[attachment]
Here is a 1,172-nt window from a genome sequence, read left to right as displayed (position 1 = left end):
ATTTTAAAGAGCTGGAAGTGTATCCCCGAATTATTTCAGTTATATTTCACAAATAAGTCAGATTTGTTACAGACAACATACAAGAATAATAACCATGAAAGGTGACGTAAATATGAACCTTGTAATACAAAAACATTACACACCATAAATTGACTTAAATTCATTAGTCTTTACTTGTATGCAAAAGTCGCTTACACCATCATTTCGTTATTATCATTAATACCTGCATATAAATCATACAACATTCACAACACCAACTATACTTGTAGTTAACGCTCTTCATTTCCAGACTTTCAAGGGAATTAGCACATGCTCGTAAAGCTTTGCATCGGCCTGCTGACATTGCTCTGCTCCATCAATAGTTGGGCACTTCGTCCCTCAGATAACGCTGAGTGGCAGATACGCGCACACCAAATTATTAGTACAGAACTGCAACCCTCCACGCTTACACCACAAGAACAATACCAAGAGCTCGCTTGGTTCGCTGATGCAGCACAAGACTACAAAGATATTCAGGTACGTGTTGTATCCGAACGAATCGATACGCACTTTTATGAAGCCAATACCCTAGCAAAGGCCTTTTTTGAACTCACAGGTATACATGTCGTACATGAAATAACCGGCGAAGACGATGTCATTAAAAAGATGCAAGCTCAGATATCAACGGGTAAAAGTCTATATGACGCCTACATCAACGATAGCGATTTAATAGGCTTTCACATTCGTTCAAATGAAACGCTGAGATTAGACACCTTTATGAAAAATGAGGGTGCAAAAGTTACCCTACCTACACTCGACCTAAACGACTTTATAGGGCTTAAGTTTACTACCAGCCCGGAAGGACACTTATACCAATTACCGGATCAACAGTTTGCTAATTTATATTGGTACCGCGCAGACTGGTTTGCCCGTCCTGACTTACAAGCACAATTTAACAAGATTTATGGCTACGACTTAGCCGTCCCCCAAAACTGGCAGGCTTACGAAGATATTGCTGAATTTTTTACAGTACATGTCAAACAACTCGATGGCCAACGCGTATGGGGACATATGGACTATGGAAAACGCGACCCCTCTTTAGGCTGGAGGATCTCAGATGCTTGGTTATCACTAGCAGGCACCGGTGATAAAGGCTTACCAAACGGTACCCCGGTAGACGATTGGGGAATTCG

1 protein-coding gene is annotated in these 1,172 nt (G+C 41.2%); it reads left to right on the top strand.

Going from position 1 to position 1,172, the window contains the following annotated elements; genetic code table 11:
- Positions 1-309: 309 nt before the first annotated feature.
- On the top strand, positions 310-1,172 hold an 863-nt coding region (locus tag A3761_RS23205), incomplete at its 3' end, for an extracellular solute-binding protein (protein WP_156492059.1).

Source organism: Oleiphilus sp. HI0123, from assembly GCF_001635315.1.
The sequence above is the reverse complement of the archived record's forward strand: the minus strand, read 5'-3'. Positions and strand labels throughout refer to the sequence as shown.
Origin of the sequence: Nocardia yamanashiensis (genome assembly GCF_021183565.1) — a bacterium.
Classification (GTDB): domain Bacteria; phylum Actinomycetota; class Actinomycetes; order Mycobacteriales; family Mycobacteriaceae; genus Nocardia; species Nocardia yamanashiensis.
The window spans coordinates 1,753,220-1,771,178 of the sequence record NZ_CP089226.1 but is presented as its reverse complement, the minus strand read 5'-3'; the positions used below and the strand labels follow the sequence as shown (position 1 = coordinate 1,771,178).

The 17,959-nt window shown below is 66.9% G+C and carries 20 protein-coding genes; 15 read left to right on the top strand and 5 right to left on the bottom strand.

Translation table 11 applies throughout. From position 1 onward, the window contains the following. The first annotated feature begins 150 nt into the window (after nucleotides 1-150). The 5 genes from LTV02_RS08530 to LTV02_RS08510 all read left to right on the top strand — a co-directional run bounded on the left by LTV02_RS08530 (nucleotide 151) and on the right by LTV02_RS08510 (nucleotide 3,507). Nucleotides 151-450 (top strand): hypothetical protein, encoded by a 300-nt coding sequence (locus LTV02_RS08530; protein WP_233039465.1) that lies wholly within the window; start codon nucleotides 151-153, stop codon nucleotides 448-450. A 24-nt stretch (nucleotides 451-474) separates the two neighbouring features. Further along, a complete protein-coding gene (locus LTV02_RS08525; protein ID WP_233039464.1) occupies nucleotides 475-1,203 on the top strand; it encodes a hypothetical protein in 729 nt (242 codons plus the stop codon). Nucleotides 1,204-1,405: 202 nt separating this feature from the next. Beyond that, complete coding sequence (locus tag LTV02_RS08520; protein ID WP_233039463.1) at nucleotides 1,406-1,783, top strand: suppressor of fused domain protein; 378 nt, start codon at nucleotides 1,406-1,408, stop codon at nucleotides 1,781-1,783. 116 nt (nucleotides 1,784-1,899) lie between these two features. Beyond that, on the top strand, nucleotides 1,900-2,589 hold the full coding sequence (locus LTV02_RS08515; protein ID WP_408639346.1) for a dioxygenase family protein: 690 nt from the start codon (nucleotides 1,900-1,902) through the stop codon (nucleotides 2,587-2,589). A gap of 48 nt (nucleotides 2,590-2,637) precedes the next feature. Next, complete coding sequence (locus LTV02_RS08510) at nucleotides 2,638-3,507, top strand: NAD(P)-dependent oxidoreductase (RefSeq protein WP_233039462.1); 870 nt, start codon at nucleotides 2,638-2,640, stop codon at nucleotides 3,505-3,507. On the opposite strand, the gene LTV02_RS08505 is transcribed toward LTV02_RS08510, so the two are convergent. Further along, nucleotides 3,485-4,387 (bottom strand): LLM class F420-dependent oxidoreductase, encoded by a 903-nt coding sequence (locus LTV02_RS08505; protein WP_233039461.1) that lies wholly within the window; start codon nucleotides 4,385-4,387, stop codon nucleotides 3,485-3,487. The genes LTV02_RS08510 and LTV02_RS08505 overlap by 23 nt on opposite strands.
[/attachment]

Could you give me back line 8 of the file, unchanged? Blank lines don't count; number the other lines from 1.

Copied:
The sequence above is the reverse complement of the archived record's forward strand: the minus strand, read 5'-3'. Positions and strand labels throughout refer to the sequence as shown.